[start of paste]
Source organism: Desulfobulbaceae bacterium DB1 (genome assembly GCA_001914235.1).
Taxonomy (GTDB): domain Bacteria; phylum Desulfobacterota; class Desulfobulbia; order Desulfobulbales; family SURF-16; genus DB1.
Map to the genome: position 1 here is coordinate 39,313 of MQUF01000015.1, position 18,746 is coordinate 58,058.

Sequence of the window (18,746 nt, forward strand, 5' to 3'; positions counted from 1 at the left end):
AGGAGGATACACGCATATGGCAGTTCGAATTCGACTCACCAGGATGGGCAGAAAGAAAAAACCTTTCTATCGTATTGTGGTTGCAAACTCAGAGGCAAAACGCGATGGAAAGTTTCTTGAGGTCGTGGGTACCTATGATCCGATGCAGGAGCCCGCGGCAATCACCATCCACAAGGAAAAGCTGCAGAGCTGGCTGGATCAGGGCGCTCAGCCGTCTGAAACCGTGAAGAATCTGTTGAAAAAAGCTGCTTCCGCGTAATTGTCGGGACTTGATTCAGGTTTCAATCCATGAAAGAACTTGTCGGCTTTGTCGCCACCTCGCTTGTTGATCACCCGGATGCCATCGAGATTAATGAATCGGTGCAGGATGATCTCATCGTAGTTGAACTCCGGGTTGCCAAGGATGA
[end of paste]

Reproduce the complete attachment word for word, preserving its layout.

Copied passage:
Source organism: Desulfobulbaceae bacterium DB1 (genome assembly GCA_001914235.1).
Taxonomy (GTDB): domain Bacteria; phylum Desulfobacterota; class Desulfobulbia; order Desulfobulbales; family SURF-16; genus DB1.
Map to the genome: position 1 here is coordinate 39,313 of MQUF01000015.1, position 18,746 is coordinate 58,058.

Sequence of the window (18,746 nt, forward strand, 5' to 3'; positions counted from 1 at the left end):
AGGAGGATACACGCATATGGCAGTTCGAATTCGACTCACCAGGATGGGCAGAAAGAAAAAACCTTTCTATCGTATTGTGGTTGCAAACTCAGAGGCAAAACGCGATGGAAAGTTTCTTGAGGTCGTGGGTACCTATGATCCGATGCAGGAGCCCGCGGCAATCACCATCCACAAGGAAAAGCTGCAGAGCTGGCTGGATCAGGGCGCTCAGCCGTCTGAAACCGTGAAGAATCTGTTGAAAAAAGCTGCTTCCGCGTAATTGTCGGGACTTGATTCAGGTTTCAATCCATGAAAGAACTTGTCGGCTTTGTCGCCACCTCGCTTGTTGATCACCCGGATGCCATCGAGATTAATGAATCGGTGCAGGATGATCTCATCGTAGTTGAACTCCGGGTTGCCAAGGATGA